July 14, 2017
Hi Shama. I was glad you added onto the foot series. I tried the new techniques and they went really good. I practiced these on my mom and she particularly liked the one where you bend up the leg and target the underside of the foot.
Speaking of which, I was happy you spoke to the logic of the foot series and why you do the movements in the order you do, targeting all the various directions. Mostly I was excited because I had already caught onto that method before I even watched the video as I was trying I memorize the order of the movements and realized it was stretching the foot in all the directions! So far I am very please with this training because you are a very good teacher and i can follow your teaching 🙂 So thank you.
Lastly, I have a question….The techniques you showed in this module…would you tag those onto the prior foot series we learned in Mod 3? For example, would you finish with the shaking of the leg and then go onto bending the knee up to massage the underside of the foot? Or would you go about it more intuitively and just do what felt appropriate and skip a part?
Actually you can do either. Personally I am not a fan of making rules and rigid sequences. I believe that Thai Massage is a creative and intuitive process. Sequences can be very useful for learning techniques, and they can also be useful to actually follow in a session.
However my overriding principle is that all the techniques are options to choose from, not mandatory sequences. So you might follow the entire sequence from the video, but you can also implement it selectively. That will help you with being creative rather than mechanical. So play with both methods.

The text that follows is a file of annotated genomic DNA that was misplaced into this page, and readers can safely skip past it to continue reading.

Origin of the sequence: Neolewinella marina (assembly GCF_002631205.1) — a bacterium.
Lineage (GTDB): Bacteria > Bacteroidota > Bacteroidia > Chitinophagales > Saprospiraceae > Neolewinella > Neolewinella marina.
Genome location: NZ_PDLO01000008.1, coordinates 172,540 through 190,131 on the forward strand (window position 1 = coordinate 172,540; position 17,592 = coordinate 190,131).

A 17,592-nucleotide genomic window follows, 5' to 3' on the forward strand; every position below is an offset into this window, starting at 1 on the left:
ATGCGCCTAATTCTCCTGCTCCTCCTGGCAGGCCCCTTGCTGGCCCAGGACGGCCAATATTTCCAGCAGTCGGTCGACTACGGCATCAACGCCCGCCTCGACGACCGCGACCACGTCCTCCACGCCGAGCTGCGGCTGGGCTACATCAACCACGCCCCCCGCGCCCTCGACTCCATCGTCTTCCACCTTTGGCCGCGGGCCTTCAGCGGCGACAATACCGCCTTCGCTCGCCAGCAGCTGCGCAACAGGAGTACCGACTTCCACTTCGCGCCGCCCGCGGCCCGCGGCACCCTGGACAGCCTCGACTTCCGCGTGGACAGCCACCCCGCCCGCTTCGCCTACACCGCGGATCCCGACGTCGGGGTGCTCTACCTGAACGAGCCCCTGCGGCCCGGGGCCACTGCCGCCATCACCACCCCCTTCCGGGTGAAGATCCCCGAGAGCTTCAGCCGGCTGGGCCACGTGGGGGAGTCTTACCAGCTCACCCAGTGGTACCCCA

July 14, 2017
Hi Shama. I just did my first practice of the Leg warm up. I tagged it onto what I already know in the foot series so that I could practice the feet again and also feel what it’s like following the foot part.
I am already starting to play with the order the movements are done. I actually forgot to the the thigh press, so I tagged in more onto the end of the leg warm up. At first I was discouraged that I forgot one part, but then it was kinda nice at the end. I love having the freedom to play with the order.
I played a lot with the pacing in which I did all of the squeezing and rocking. I noticed I tend to go a little fast through that part as part of my natural rhythm, but my mom said that because her upper thigh area is a little more sensitive then her calves that she preferred a slower rock. I though that was useful information. I would probably agree with her too that slower pace is much more relaxing.